The Kids Aren’t Alright
“Good kids turned killers!”
A.k.a. Strange Behavior; Human Experiments; Small Town Massacre
Director/Writer: Michael Laughlin / Writer: Bill Condon / Cast: Michael Murphy, Louise Fletcher, Dan Shor, Fiona Lewis, Arthur Dignam, Dey Young, Marc McClure, Scott Brady, Charles Lane, Beryl Te Wiata, Jim Boelson.
Body Count: 5
Laughter Lines: “Here are the files from the college: 135 overweight girls.”
Strange Behavior is probably the best known title for this New Zealandianianian production, but Dead Kids is just too good a name. It’s like the producers thought “why bother with a calendar date or some schmancy As Night Falls pretense… let’s just call it what it is!”
Anyway, this is anything but your average guy-with-a-weapon fare, although things begin with a teenager in a house when the power goes out, but it soon morphs into a sorta Frankenstein Meets Friday the 13th situation, as the local teen populace of Galesburg, Illinois (though clearly NZ) who have volunteered in a weird mind-control experiment, are programmed to kill various locals.
Why this is happening isn’t crystal (lake) clear, but from the trivial dialogue scenes, we can piece together just enough to implicate an eeeeeevil scientist who was thought to be dead, probably taking revenge on the most influential families in town (mayor, police chief etc). There are more characters than necessary, many of whom appear only for a couple of lines before never again contributing to the story but are considered (by the credits at least) to be the main players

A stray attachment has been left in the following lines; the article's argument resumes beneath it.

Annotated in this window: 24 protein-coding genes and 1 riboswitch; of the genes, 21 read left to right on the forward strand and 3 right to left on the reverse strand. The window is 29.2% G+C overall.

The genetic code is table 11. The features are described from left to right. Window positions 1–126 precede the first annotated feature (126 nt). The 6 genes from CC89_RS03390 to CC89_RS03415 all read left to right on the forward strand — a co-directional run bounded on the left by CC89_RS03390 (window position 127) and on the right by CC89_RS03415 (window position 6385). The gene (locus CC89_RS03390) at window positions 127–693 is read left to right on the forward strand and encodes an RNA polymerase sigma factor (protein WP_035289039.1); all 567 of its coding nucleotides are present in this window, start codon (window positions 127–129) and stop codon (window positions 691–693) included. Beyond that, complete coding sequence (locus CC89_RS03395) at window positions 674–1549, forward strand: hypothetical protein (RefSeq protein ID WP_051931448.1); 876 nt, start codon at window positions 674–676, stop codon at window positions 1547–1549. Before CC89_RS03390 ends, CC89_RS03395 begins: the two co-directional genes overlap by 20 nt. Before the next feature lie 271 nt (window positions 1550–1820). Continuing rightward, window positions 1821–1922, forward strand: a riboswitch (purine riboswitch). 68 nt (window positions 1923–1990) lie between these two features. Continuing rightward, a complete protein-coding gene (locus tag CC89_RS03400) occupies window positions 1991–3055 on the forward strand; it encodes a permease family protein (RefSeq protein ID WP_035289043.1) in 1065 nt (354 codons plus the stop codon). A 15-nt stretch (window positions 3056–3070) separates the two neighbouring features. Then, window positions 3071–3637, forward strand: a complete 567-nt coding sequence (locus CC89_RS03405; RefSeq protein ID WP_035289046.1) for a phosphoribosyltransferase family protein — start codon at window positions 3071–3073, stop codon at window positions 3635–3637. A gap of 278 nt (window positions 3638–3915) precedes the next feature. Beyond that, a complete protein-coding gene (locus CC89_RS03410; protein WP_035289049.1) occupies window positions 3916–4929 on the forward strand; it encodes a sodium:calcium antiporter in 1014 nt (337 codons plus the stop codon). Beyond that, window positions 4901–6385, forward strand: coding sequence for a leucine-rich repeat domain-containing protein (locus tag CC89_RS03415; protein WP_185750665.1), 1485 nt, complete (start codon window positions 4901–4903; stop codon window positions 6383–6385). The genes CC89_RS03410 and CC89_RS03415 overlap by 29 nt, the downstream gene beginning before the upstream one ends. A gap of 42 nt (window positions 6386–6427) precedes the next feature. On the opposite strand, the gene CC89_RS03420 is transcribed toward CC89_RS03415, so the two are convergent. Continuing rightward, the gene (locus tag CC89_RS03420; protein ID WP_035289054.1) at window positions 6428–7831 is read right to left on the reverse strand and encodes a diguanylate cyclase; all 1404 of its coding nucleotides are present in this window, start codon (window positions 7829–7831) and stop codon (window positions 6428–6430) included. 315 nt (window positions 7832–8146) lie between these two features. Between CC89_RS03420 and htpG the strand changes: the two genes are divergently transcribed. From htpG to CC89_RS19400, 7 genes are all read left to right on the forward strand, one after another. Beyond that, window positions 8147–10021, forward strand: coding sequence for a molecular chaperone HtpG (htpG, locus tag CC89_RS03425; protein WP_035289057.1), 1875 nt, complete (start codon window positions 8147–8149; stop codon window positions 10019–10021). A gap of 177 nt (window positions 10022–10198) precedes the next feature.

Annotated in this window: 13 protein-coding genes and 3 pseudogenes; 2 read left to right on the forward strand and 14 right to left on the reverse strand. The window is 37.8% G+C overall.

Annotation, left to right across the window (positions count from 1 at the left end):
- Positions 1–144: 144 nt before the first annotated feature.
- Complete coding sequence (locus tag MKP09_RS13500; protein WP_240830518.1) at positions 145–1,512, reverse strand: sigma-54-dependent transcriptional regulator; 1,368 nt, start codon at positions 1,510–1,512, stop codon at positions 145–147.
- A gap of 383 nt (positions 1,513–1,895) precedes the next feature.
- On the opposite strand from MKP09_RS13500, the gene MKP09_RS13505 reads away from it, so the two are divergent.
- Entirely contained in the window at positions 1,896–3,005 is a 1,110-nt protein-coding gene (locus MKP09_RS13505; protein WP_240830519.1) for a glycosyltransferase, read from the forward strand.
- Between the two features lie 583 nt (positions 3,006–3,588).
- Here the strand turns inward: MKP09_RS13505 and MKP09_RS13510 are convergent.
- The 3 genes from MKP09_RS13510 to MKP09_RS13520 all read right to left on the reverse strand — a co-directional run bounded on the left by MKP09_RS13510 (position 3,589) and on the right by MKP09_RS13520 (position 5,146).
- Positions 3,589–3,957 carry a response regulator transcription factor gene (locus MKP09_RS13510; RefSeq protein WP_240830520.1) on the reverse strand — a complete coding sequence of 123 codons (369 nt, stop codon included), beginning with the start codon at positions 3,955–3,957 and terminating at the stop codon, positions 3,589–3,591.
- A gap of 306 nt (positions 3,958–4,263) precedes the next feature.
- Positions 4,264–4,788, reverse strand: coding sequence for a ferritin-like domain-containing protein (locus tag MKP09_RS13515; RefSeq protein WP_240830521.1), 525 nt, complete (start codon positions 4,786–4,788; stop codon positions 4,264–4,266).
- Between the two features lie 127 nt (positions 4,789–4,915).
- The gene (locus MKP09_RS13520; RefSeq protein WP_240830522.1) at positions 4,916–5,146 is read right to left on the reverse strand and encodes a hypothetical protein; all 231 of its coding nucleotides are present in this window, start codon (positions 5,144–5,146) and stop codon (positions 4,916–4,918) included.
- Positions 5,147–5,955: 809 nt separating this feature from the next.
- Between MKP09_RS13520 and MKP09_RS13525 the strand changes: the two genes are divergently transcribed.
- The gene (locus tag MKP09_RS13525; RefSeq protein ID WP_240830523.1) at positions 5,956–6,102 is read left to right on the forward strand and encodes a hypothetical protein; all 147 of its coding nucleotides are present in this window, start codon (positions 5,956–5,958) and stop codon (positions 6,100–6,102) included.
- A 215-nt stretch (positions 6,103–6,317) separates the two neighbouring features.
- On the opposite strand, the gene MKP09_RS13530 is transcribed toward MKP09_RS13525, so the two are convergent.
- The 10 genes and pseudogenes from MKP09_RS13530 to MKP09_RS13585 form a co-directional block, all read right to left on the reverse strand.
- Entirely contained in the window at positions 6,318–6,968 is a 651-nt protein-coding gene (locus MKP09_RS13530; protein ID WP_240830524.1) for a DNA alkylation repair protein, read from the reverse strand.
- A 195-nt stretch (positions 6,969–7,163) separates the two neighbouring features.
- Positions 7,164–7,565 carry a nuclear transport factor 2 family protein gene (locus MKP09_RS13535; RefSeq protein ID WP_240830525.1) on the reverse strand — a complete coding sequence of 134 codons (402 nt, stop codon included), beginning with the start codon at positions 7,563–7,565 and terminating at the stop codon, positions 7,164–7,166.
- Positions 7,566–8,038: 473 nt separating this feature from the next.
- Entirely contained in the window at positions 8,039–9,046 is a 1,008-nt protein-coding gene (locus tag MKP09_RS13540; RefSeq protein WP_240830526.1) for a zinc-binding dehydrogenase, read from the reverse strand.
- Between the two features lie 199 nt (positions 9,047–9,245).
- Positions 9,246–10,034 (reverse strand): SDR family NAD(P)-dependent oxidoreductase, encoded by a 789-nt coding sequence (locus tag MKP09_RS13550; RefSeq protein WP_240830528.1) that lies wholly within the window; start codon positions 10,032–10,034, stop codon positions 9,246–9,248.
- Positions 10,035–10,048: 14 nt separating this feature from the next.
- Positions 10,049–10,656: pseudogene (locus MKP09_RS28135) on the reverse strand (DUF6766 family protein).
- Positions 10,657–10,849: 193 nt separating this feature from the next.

There are still some neat scenes and a good, if obvious, twist. The blood flows like wine at a Strictly Come Dancing season premiere party for 40-something women, most notably when the neighbourhood babysitter-cum-busybody drops in to make a snack for an 11-year-old, whom she finds in the bathtub being carved up by a teenage girl. Kudos for the malice – not many films would have the stones to show that on screen.
Look out also for the cringe-tastic dance routine at the party, which rivals any of the dreadful moves that Jamie Lee Curtis and Casey Stevens donned in Prom Night.
A quirky, weird experience of a film, but one worth seeing either way.
Blurb-of-interest: Marc McClure (Jimmy Olsen!) was in Pandemonium.